A core mission of the African-Union is to establish relevant consensuses on new or already effective resolutions (including policy documents and communique) that impact the well-being of over 1 billion African people across 55 Member States. The process from the generation to the execution of a new resolution involves different AU organs, each ensuring homogeneity, and equality regarding development, promotion of peace, security and prosperity. This project is in collaboration with the African Union Peace and Security Department and the United States Mission to the African Union.
Many of the AU's current collaborative practices are inefficient due to a reliance on outdated communication methods and an inability to scale communication itself. Collaborating around sensitive topics is not an easy task. Creating, approving and executing with different interests in mind, locations and/or availabilities is even harder.
The Georgia Tech team designed a prototype for a secure online collaboration platform allowing AU stakeholders, to generate, edit, review and manage their documents collaboratively, with a lot more ease. Our solution not only digitally streamlines the African Union's collaborative process of creating new effective resolutions, but also respects the interests of each contributor and the political sensitivities that inherently lies within the workflow.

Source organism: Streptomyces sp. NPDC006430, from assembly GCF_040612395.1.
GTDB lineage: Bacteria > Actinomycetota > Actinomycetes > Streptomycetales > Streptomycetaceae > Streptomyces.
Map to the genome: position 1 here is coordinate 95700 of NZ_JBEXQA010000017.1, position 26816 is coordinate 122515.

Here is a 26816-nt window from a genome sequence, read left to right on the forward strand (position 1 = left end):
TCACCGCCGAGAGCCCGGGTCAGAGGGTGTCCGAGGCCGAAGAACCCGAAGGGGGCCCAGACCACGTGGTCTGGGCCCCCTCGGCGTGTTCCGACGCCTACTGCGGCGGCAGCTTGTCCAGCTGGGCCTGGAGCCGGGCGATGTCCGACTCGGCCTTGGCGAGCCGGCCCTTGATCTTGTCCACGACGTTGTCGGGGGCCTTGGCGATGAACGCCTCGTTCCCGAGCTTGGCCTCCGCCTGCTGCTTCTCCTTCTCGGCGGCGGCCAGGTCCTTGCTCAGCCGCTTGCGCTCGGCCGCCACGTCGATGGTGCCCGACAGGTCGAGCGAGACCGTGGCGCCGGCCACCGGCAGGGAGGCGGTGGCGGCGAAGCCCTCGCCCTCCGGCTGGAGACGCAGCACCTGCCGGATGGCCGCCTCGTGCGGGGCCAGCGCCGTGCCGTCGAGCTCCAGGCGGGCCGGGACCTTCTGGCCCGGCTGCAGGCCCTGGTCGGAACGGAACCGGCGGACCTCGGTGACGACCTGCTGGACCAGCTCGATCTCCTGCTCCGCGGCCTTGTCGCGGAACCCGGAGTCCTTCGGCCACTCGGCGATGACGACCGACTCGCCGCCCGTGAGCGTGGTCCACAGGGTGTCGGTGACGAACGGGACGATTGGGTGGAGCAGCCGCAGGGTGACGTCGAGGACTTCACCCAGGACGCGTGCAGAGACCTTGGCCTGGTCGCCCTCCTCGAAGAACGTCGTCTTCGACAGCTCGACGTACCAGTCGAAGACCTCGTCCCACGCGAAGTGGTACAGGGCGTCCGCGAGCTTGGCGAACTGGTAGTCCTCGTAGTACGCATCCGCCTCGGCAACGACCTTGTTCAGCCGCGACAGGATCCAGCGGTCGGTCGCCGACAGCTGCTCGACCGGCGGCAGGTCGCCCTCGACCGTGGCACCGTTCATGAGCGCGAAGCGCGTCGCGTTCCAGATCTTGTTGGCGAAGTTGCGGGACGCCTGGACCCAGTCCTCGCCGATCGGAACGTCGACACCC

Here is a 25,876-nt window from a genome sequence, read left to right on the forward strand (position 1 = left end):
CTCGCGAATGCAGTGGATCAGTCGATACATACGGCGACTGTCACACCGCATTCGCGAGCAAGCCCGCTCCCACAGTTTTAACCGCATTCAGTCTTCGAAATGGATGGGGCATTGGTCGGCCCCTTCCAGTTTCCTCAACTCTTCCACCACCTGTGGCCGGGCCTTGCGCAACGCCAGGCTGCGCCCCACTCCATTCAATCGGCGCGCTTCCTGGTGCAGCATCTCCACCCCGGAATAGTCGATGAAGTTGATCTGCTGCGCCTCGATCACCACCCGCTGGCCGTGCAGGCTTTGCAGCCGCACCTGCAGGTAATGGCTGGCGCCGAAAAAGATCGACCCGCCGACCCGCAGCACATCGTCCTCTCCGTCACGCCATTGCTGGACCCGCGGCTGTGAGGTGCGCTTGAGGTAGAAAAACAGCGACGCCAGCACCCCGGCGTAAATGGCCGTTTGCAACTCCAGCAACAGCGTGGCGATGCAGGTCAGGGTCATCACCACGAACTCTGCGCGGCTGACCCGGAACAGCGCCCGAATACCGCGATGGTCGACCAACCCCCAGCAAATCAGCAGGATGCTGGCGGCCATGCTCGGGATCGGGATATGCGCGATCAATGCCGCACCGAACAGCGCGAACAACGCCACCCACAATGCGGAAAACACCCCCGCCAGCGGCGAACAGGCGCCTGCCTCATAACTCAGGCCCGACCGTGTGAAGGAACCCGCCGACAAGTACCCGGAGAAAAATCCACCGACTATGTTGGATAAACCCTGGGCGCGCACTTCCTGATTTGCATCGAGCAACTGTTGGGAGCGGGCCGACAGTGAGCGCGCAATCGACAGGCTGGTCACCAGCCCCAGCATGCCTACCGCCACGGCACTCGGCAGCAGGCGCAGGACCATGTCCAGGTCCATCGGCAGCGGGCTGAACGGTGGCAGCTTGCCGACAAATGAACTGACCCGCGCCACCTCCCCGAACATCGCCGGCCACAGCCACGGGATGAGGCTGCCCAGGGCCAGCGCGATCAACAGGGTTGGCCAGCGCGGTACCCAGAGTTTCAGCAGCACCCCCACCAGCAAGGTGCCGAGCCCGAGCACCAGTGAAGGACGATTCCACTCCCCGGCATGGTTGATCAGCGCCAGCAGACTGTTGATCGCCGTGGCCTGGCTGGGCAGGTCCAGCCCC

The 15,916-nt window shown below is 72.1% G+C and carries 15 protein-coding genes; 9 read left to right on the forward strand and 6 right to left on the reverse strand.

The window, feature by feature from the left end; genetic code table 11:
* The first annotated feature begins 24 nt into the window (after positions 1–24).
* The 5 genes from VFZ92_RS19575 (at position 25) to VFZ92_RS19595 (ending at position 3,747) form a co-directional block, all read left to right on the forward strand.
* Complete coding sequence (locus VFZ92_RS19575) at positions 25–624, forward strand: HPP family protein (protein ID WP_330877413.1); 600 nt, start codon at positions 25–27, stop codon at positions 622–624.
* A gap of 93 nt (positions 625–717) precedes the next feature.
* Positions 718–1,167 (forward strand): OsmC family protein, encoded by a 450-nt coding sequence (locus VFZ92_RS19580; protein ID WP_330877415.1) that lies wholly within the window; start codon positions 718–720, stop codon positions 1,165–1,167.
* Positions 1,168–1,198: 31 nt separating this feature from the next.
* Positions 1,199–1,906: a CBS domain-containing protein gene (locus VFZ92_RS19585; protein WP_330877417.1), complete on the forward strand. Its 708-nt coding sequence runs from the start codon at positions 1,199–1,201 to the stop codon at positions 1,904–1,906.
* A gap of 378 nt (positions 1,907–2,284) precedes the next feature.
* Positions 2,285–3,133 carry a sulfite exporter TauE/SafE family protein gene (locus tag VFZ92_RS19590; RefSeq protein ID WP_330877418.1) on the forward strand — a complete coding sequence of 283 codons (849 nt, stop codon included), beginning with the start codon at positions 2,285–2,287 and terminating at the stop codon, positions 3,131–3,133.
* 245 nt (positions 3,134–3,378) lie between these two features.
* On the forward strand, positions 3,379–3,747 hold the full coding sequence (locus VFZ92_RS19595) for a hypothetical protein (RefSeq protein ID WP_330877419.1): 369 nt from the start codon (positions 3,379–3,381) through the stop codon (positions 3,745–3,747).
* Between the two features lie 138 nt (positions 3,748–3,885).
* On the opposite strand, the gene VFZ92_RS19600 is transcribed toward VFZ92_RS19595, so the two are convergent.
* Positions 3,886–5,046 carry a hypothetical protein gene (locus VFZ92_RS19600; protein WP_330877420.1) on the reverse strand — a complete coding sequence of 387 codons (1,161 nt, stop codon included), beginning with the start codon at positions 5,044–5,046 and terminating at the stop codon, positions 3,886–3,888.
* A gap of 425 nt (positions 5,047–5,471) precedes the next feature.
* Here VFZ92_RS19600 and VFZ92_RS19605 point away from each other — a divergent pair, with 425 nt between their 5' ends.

Our platform will provide each member with access rights in compliance with the African Union hierarchy and a central dashboard to enable oversight on the respective progress and history of their private or public projects. Assigned writers and reviewers will have options to team-up for the generation and approval of new resolutions and notify executors with their progress. Assigned executors will have options to team-up for gathering relevant documents and collaborating around the execution of resolution-related projects.
(African Union peacekeeping forces. Image source: VOA/Bagassi Koura)
The lab's research focuses on information and communication technologies for social, economic, and political development. In particular the lab studies mobile phones, the internet, and internet-enabled services and their design, impact, and importance within low-income countries of Africa and Asia. The lab researches engineering, public policy, hci/usability, and sustainability issues as well as methods to assess and evaluate social, economic, and political development outcomes. They are also interested in the impact of information and communication technologies on the development-security nexus and in post-conflict peace and reconciliation.